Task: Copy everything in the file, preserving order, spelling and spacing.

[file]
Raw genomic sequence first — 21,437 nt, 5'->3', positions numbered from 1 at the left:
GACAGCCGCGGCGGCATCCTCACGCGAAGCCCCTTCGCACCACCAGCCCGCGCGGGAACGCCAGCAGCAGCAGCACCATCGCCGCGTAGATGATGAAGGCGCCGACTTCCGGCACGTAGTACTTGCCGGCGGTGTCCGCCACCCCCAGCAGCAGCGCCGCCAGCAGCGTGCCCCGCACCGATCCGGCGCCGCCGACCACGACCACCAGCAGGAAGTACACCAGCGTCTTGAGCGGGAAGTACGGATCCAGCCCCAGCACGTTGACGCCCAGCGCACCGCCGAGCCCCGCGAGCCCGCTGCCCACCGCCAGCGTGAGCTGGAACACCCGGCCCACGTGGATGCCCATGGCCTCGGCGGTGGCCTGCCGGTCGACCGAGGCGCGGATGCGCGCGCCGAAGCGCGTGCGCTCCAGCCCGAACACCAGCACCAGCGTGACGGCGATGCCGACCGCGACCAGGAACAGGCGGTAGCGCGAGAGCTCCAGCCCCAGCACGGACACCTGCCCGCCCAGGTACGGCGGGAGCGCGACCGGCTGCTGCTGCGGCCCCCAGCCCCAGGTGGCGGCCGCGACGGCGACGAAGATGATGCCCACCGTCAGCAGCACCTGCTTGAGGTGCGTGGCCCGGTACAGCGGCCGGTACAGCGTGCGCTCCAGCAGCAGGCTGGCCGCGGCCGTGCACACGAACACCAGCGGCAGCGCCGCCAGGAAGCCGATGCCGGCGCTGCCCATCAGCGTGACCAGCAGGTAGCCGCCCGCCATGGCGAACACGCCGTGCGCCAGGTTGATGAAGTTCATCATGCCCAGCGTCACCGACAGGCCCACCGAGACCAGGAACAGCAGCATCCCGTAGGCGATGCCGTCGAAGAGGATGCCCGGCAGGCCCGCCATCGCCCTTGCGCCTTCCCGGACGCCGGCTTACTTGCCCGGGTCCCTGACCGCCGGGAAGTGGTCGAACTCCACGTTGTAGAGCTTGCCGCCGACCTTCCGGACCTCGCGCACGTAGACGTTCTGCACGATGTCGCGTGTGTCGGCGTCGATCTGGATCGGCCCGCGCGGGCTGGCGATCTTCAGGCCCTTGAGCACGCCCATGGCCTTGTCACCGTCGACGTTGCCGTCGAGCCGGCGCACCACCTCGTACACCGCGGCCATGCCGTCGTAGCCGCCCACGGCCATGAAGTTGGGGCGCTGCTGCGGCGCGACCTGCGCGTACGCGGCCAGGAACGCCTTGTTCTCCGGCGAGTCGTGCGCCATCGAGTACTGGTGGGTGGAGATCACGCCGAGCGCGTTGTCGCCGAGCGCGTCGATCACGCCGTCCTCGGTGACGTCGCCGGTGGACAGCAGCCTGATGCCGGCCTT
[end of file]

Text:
Raw genomic sequence first — 21,437 nt, 5'->3', positions numbered from 1 at the left:
GACAGCCGCGGCGGCATCCTCACGCGAAGCCCCTTCGCACCACCAGCCCGCGCGGGAACGCCAGCAGCAGCAGCACCATCGCCGCGTAGATGATGAAGGCGCCGACTTCCGGCACGTAGTACTTGCCGGCGGTGTCCGCCACCCCCAGCAGCAGCGCCGCCAGCAGCGTGCCCCGCACCGATCCGGCGCCGCCGACCACGACCACCAGCAGGAAGTACACCAGCGTCTTGAGCGGGAAGTACGGATCCAGCCCCAGCACGTTGACGCCCAGCGCACCGCCGAGCCCCGCGAGCCCGCTGCCCACCGCCAGCGTGAGCTGGAACACCCGGCCCACGTGGATGCCCATGGCCTCGGCGGTGGCCTGCCGGTCGACCGAGGCGCGGATGCGCGCGCCGAAGCGCGTGCGCTCCAGCCCGAACACCAGCACCAGCGTGACGGCGATGCCGACCGCGACCAGGAACAGGCGGTAGCGCGAGAGCTCCAGCCCCAGCACGGACACCTGCCCGCCCAGGTACGGCGGGAGCGCGACCGGCTGCTGCTGCGGCCCCCAGCCCCAGGTGGCGGCCGCGACGGCGACGAAGATGATGCCCACCGTCAGCAGCACCTGCTTGAGGTGCGTGGCCCGGTACAGCGGCCGGTACAGCGTGCGCTCCAGCAGCAGGCTGGCCGCGGCCGTGCACACGAACACCAGCGGCAGCGCCGCCAGGAAGCCGATGCCGGCGCTGCCCATCAGCGTGACCAGCAGGTAGCCGCCCGCCATGGCGAACACGCCGTGCGCCAGGTTGATGAAGTTCATCATGCCCAGCGTCACCGACAGGCCCACCGAGACCAGGAACAGCAGCATCCCGTAGGCGATGCCGTCGAAGAGGATGCCCGGCAGGCCCGCCATCGCCCTTGCGCCTTCCCGGACGCCGGCTTACTTGCCCGGGTCCCTGACCGCCGGGAAGTGGTCGAACTCCACGTTGTAGAGCTTGCCGCCGACCTTCCGGACCTCGCGCACGTAGACGTTCTGCACGATGTCGCGTGTGTCGGCGTCGATCTGGATCGGCCCGCGCGGGCTGGCGATCTTCAGGCCCTTGAGCACGCCCATGGCCTTGTCACCGTCGACGTTGCCGTCGAGCCGGCGCACCACCTCGTACACCGCGGCCATGCCGTCGTAGCCGCCCACGGCCATGAAGTTGGGGCGCTGCTGCGGCGCGACCTGCGCGTACGCGGCCAGGAACGCCTTGTTCTCCGGCGAGTCGTGCGCCATCGAGTACTGGTGGGTGGAGATCACGCCGAGCGCGTTGTCGCCGAGCGCGTCGATCACGCCGTCCTCGGTGACGTCGCCGGTGGACAGCAGCCTGATGCCGGCCTT